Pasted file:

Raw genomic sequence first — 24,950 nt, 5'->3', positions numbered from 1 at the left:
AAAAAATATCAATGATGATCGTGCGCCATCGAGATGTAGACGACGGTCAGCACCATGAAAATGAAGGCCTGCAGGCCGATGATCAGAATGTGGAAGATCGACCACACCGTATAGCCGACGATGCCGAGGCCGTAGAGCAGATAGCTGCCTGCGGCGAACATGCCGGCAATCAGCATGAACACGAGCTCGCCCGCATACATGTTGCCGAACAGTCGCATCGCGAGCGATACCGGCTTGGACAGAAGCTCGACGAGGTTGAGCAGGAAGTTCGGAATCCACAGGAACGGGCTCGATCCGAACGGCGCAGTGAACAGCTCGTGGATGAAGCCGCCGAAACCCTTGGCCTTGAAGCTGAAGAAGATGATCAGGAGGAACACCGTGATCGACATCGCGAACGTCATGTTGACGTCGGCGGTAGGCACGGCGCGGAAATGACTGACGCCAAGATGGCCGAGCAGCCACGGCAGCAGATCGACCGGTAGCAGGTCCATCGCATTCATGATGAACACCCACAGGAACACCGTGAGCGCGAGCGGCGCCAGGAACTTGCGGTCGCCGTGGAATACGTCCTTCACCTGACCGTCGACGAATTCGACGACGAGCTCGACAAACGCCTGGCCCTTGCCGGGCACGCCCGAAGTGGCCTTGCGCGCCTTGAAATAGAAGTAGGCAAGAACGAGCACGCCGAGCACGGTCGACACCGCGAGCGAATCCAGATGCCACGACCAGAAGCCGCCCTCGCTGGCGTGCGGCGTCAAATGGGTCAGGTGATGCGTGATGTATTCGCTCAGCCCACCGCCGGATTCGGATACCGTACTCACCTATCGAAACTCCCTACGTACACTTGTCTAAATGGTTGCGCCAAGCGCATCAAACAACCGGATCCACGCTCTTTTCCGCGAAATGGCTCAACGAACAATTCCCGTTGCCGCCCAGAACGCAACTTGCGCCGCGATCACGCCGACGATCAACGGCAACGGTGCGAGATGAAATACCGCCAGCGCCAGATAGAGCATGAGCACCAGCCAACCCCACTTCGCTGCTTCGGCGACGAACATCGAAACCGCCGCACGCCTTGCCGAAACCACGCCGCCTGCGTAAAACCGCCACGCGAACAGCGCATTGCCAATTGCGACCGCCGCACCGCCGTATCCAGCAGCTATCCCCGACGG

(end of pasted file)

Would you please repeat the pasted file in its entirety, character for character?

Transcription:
Raw genomic sequence first — 24,950 nt, 5'->3', positions numbered from 1 at the left:
AAAAAATATCAATGATGATCGTGCGCCATCGAGATGTAGACGACGGTCAGCACCATGAAAATGAAGGCCTGCAGGCCGATGATCAGAATGTGGAAGATCGACCACACCGTATAGCCGACGATGCCGAGGCCGTAGAGCAGATAGCTGCCTGCGGCGAACATGCCGGCAATCAGCATGAACACGAGCTCGCCCGCATACATGTTGCCGAACAGTCGCATCGCGAGCGATACCGGCTTGGACAGAAGCTCGACGAGGTTGAGCAGGAAGTTCGGAATCCACAGGAACGGGCTCGATCCGAACGGCGCAGTGAACAGCTCGTGGATGAAGCCGCCGAAACCCTTGGCCTTGAAGCTGAAGAAGATGATCAGGAGGAACACCGTGATCGACATCGCGAACGTCATGTTGACGTCGGCGGTAGGCACGGCGCGGAAATGACTGACGCCAAGATGGCCGAGCAGCCACGGCAGCAGATCGACCGGTAGCAGGTCCATCGCATTCATGATGAACACCCACAGGAACACCGTGAGCGCGAGCGGCGCCAGGAACTTGCGGTCGCCGTGGAATACGTCCTTCACCTGACCGTCGACGAATTCGACGACGAGCTCGACAAACGCCTGGCCCTTGCCGGGCACGCCCGAAGTGGCCTTGCGCGCCTTGAAATAGAAGTAGGCAAGAACGAGCACGCCGAGCACGGTCGACACCGCGAGCGAATCCAGATGCCACGACCAGAAGCCGCCCTCGCTGGCGTGCGGCGTCAAATGGGTCAGGTGATGCGTGATGTATTCGCTCAGCCCACCGCCGGATTCGGATACCGTACTCACCTATCGAAACTCCCTACGTACACTTGTCTAAATGGTTGCGCCAAGCGCATCAAACAACCGGATCCACGCTCTTTTCCGCGAAATGGCTCAACGAACAATTCCCGTTGCCGCCCAGAACGCAACTTGCGCCGCGATCACGCCGACGATCAACGGCAACGGTGCGAGATGAAATACCGCCAGCGCCAGATAGAGCATGAGCACCAGCCAACCCCACTTCGCTGCTTCGGCGACGAACATCGAAACCGCCGCACGCCTTGCCGAAACCACGCCGCCTGCGTAAAACCGCCACGCGAACAGCGCATTGCCAATTGCGACCGCCGCACCGCCGTATCCAGCAGCTATCCCCGACGG